Finely carved with detailed armor and menacing faces, these four figures represent the Four Guardian Kings (Sitian Wang) who are on earth to guard the four cardinal points of the world and protect the Buddhist Law (dharma), according to Buddhist philosophy. The four kings, who are believed to have been present at every critical moment in Buddha’s life including his birth and his attainment of nirvana, were originally placed on the four sides of stupas to guard the Buddhist relics inside. They include Virudhaka, ‘He who enlarges the kingdom’, the Guardian of the South; Dhrtarastra, ‘He who maintains the kingdom of the Law’, the Guardian of the East; Vaishravana, ‘He who is knowing’, the Guardian of the North, and Virupaksha, ‘He who observes all things in the kingdom’, the Guardian of the West. Each guardian is depicted as a fierce warrior, with eyes wide open and muscular bodies visible through their armor, while their celestial nature is shown by their flowing scarves.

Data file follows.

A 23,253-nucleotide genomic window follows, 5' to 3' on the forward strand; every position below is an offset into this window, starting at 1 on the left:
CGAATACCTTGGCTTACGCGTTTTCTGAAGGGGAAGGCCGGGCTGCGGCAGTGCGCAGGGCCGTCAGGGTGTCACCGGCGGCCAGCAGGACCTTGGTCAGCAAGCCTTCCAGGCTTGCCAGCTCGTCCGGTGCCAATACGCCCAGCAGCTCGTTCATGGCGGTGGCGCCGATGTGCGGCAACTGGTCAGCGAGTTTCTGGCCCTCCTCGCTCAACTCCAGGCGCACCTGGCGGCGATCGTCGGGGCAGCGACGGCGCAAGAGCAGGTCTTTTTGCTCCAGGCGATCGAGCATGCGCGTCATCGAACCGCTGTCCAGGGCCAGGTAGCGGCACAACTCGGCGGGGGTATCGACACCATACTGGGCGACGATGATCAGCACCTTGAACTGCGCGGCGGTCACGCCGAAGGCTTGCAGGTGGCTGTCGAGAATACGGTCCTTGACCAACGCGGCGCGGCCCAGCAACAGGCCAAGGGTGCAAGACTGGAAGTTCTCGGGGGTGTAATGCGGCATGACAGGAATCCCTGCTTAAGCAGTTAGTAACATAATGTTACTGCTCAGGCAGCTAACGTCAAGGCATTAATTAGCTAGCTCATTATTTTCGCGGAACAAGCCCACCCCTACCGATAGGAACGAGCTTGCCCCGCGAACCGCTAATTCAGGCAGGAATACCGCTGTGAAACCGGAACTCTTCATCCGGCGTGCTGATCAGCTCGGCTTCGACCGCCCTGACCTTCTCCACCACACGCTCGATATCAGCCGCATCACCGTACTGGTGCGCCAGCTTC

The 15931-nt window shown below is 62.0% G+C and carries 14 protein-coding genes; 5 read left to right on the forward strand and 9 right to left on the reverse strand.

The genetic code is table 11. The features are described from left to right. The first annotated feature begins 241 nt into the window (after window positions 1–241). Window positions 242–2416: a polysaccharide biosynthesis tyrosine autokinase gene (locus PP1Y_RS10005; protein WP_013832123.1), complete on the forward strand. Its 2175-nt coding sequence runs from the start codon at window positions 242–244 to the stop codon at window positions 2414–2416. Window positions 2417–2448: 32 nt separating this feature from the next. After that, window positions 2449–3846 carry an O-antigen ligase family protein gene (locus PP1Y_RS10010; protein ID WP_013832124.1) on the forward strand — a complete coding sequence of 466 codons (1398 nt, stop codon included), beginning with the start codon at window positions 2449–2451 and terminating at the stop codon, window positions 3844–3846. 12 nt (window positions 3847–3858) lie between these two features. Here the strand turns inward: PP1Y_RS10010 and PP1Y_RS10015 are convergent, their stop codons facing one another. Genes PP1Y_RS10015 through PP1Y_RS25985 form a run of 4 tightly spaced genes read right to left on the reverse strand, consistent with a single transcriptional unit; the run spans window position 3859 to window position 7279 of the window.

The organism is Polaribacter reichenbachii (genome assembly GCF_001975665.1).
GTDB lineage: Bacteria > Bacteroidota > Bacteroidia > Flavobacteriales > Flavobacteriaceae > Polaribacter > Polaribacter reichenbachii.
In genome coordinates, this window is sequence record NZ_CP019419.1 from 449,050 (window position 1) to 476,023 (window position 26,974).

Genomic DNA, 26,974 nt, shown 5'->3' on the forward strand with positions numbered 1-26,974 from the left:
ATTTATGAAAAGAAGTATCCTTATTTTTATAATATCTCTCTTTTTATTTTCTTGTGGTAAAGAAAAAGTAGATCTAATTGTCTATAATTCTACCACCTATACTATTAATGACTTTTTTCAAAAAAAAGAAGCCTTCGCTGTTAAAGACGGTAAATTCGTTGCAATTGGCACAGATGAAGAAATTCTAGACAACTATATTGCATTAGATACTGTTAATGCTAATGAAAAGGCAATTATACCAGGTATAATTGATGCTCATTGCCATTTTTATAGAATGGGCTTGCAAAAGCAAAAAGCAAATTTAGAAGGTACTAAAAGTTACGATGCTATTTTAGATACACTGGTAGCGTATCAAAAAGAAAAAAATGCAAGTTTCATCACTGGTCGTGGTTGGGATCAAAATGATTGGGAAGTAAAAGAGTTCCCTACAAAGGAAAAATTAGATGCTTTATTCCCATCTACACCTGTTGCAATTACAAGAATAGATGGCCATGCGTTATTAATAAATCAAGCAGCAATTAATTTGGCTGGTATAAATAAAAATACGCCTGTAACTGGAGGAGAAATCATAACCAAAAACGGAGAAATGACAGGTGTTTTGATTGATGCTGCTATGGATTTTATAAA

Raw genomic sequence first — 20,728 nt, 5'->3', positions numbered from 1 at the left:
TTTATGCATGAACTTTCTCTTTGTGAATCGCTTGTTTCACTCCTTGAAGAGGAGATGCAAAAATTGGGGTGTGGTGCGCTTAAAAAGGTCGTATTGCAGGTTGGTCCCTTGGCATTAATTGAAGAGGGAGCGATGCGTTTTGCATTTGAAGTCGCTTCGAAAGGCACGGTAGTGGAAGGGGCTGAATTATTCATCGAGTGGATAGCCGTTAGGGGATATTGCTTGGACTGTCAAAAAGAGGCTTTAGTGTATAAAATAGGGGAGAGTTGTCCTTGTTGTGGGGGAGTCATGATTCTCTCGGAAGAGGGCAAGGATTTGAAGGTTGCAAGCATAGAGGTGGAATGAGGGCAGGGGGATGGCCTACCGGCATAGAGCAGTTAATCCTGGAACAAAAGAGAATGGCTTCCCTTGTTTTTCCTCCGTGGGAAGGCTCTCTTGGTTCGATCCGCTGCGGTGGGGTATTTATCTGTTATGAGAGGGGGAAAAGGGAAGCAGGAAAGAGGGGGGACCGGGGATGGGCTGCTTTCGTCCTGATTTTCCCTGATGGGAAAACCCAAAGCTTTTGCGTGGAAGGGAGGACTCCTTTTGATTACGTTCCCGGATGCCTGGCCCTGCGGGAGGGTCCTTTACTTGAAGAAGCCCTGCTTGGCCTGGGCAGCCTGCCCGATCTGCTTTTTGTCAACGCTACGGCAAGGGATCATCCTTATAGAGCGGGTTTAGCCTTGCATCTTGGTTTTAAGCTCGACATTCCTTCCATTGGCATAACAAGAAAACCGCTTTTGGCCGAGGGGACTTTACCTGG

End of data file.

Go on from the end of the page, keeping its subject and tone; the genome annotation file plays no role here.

Wood figures of Four Guardian Kings, carved with full rounded faces and detailed armor as seen on the present are rare. Compare a standing wood figure of a guardian, sold at Christie’s New York, 20th March 2014, lot 2061. See also four much larger painted stucco sculptures dressed in a similar carved armor, from the Shuanglinsi temple in Pingyao, Shanxi province, illustrated in situ in Shuanglinsi cai su foxiang [Buddhist images of coloured stucco from Shuanglinsi], Taipei, 1997, pp 33 and 35.